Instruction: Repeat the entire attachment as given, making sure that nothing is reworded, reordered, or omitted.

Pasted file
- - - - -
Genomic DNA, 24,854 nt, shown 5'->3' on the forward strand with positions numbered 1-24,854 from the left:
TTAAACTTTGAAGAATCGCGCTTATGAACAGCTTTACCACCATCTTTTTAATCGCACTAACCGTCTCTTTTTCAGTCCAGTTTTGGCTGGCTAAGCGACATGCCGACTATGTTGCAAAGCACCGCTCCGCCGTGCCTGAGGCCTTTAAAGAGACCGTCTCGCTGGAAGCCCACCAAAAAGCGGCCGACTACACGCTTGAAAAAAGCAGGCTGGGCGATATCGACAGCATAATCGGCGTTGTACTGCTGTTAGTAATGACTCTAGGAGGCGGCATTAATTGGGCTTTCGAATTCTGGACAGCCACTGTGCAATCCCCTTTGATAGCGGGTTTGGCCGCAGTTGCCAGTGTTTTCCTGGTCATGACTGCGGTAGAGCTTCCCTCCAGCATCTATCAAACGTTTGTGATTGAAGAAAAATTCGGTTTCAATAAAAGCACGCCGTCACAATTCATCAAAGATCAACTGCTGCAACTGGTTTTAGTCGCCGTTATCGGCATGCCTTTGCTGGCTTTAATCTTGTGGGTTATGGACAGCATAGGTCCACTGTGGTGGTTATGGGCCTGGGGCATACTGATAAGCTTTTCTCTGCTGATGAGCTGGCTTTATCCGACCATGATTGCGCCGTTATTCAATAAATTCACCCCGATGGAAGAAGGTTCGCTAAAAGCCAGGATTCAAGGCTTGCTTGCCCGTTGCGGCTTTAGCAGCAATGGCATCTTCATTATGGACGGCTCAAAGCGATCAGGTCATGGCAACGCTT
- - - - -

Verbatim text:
Genomic DNA, 24,854 nt, shown 5'->3' on the forward strand with positions numbered 1-24,854 from the left:
TTAAACTTTGAAGAATCGCGCTTATGAACAGCTTTACCACCATCTTTTTAATCGCACTAACCGTCTCTTTTTCAGTCCAGTTTTGGCTGGCTAAGCGACATGCCGACTATGTTGCAAAGCACCGCTCCGCCGTGCCTGAGGCCTTTAAAGAGACCGTCTCGCTGGAAGCCCACCAAAAAGCGGCCGACTACACGCTTGAAAAAAGCAGGCTGGGCGATATCGACAGCATAATCGGCGTTGTACTGCTGTTAGTAATGACTCTAGGAGGCGGCATTAATTGGGCTTTCGAATTCTGGACAGCCACTGTGCAATCCCCTTTGATAGCGGGTTTGGCCGCAGTTGCCAGTGTTTTCCTGGTCATGACTGCGGTAGAGCTTCCCTCCAGCATCTATCAAACGTTTGTGATTGAAGAAAAATTCGGTTTCAATAAAAGCACGCCGTCACAATTCATCAAAGATCAACTGCTGCAACTGGTTTTAGTCGCCGTTATCGGCATGCCTTTGCTGGCTTTAATCTTGTGGGTTATGGACAGCATAGGTCCACTGTGGTGGTTATGGGCCTGGGGCATACTGATAAGCTTTTCTCTGCTGATGAGCTGGCTTTATCCGACCATGATTGCGCCGTTATTCAATAAATTCACCCCGATGGAAGAAGGTTCGCTAAAAGCCAGGATTCAAGGCTTGCTTGCCCGTTGCGGCTTTAGCAGCAATGGCATCTTCATTATGGACGGCTCAAAGCGATCAGGTCATGGCAACGCTT